Mercurial diuretics

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Chapter: Medicinal Chemistry : Diuretics

Mercurial diuretics : i. Mercaptomerin sodium ii. Chloromerodrin - Synthesis and Drug Profile


Mercurial diuretics

Calomel was used by Paracelsus in the 16th century as a diuretic. Most mercurial diuretics have the same general structure, which is a chain of at least three carbon atoms with one atom of mercury at one end of the chain. The group R is hydrophilic in nature, which determines the distribution and late excretion of the compound. The nature of α substituent affects the toxicity of the compound, irritation at the site of injection, and rate of absorption.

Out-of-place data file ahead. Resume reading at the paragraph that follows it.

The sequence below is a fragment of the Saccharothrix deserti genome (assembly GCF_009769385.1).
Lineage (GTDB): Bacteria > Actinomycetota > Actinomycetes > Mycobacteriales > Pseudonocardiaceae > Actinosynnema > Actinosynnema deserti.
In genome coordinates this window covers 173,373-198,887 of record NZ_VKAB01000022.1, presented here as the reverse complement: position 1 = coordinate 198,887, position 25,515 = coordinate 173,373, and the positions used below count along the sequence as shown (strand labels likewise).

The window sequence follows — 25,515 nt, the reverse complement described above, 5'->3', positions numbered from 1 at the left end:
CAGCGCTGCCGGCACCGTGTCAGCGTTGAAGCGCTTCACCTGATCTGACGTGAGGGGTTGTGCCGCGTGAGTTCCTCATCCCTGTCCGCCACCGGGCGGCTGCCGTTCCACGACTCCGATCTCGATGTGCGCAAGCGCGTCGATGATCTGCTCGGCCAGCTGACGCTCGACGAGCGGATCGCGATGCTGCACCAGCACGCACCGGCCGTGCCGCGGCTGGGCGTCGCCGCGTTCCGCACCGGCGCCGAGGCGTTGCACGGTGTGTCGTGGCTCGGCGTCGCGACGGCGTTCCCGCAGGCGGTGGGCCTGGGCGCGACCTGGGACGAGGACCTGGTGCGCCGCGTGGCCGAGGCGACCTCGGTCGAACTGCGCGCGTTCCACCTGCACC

Mode of action: These drugs primarily inhibit Na+K+2Cl co-transporter in the ascending limb of Henle’s loop and produce acidic urine. It involves in the interactions with sulphhydryl enzymes in kidney tubules.

i. Mercaptomerin sodium


ii. Chloromerodrin


Uses: It is used in the treatment of congestive heart failure due to oedema, chronic nephritis, ascites of liver diseases, and nephrotic oedema.

Dose: The usual oral dose is 18.3 to 73.2 mg per day (≡ 10 to 40 mg of mercury per day).

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